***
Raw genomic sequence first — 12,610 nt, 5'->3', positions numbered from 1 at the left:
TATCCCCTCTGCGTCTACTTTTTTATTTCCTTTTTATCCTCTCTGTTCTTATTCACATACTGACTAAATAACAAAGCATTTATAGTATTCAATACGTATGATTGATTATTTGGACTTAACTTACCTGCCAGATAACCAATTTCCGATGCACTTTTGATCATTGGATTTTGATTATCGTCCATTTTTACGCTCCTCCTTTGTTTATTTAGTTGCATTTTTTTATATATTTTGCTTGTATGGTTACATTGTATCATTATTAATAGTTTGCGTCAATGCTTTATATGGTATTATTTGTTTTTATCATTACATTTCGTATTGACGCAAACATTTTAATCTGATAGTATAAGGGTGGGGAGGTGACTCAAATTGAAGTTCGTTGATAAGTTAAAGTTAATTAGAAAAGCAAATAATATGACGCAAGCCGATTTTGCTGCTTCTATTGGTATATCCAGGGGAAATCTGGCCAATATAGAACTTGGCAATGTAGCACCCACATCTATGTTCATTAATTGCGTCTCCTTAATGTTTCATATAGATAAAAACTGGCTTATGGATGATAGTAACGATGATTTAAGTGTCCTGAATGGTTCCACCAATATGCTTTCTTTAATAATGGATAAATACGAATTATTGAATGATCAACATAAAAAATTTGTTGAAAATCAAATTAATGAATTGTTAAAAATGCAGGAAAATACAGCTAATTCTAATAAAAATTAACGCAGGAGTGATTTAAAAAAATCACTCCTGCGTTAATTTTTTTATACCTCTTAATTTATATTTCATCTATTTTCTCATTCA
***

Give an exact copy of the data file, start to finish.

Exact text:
Raw genomic sequence first — 12,610 nt, 5'->3', positions numbered from 1 at the left:
TATCCCCTCTGCGTCTACTTTTTTATTTCCTTTTTATCCTCTCTGTTCTTATTCACATACTGACTAAATAACAAAGCATTTATAGTATTCAATACGTATGATTGATTATTTGGACTTAACTTACCTGCCAGATAACCAATTTCCGATGCACTTTTGATCATTGGATTTTGATTATCGTCCATTTTTACGCTCCTCCTTTGTTTATTTAGTTGCATTTTTTTATATATTTTGCTTGTATGGTTACATTGTATCATTATTAATAGTTTGCGTCAATGCTTTATATGGTATTATTTGTTTTTATCATTACATTTCGTATTGACGCAAACATTTTAATCTGATAGTATAAGGGTGGGGAGGTGACTCAAATTGAAGTTCGTTGATAAGTTAAAGTTAATTAGAAAAGCAAATAATATGACGCAAGCCGATTTTGCTGCTTCTATTGGTATATCCAGGGGAAATCTGGCCAATATAGAACTTGGCAATGTAGCACCCACATCTATGTTCATTAATTGCGTCTCCTTAATGTTTCATATAGATAAAAACTGGCTTATGGATGATAGTAACGATGATTTAAGTGTCCTGAATGGTTCCACCAATATGCTTTCTTTAATAATGGATAAATACGAATTATTGAATGATCAACATAAAAAATTTGTTGAAAATCAAATTAATGAATTGTTAAAAATGCAGGAAAATACAGCTAATTCTAATAAAAATTAACGCAGGAGTGATTTAAAAAAATCACTCCTGCGTTAATTTTTTTATACCTCTTAATTTATATTTCATCTATTTTCTCATTCA